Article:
5th Candidate for Trial Lawyer of the Year

Corporate America and irresponsible government officials consistently trash lawsuits as “frivolous” and trial lawyers as “greedy.” Why? Because lawsuits and trial lawyers hold them accountable when they abuse their power, break the law, and violate people’s rights.
Want proof? Just look at the five finalists for Public Justice’s 2015 Trial Lawyer of the Year Award. This coveted honor goes annually to the lawyers who won the verdict or settlement that made the biggest contribution to the public interest in the past year. Here is the 5th and last candidate.

Navajo Nation v. U.S.

The United States government holds in trust 14 million acres of land belonging to the Navajo Nation, the largest Native American tribe in the country. As part of its agreement with the Nation, the U.S. government leases parcels of that land for farming, housing, timber operations and oil and coal exploration. For nearly seventy years, however, the government conducted its operations without any accurate accounting of the funds, failed to get fair market value for what it leased, and failed to monitor the extraction of natural resources from the Navajos’ land. So the Navajo Nation never received the true royalties it was owed.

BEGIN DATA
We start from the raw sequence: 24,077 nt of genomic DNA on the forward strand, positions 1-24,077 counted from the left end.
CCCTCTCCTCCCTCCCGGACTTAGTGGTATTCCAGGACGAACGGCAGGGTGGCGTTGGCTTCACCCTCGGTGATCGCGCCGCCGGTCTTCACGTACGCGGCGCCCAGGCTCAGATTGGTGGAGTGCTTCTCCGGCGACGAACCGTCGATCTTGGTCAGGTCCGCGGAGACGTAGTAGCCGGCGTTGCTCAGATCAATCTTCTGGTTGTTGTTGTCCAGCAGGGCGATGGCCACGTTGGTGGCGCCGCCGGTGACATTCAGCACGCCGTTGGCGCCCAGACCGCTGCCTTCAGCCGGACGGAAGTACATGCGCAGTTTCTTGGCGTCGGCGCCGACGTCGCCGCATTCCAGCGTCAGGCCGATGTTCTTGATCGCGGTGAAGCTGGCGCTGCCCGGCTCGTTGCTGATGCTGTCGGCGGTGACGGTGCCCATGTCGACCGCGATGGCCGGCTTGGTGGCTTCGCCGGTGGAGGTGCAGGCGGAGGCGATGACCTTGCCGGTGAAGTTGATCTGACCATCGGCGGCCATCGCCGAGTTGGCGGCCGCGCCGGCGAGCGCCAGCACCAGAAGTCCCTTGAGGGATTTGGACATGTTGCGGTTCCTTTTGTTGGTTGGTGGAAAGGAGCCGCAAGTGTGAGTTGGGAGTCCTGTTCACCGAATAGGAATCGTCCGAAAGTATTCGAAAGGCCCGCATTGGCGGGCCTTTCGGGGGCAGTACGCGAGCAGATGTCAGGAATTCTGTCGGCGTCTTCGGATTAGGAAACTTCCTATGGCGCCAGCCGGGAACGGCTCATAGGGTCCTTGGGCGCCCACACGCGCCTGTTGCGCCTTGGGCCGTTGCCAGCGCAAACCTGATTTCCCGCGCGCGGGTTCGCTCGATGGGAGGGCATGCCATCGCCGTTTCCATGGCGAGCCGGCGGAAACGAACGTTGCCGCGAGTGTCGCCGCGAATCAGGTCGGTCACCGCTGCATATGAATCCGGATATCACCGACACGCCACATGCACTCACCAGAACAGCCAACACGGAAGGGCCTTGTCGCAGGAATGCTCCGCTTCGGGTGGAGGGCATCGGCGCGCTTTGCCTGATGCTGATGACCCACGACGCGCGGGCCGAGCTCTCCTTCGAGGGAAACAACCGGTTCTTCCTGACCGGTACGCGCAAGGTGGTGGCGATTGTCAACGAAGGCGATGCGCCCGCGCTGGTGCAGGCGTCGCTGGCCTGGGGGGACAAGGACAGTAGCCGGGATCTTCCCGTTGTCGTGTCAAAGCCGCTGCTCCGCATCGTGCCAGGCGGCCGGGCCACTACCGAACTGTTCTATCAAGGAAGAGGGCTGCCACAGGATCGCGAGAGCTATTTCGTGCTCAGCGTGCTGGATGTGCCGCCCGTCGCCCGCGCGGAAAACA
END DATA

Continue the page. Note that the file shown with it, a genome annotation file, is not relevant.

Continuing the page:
Navajo Nation v. U.S. was filed to hold the government accountable. Led by Samuel J. Buffone (who passed away just before he was nominated) of BuckleySandler in Washington, D.C., and Alan R. Taradash of the Nordhaus Law Firm in Albuquerque, with co-counsel from both firms and the Attorney General’s Office for the Navajo Nation, the case lasted for eight years. The lawyers spent enormous time and resources compiling evidence of the government’s misconduct over decades. Finally, in what then-Attorney General Eric Holder called a “landmark resolution,” the United States agreed to pay $554 million to the Navajo Nation. It is the largest settlement ever obtained by a Native American tribe from the federal government.

 

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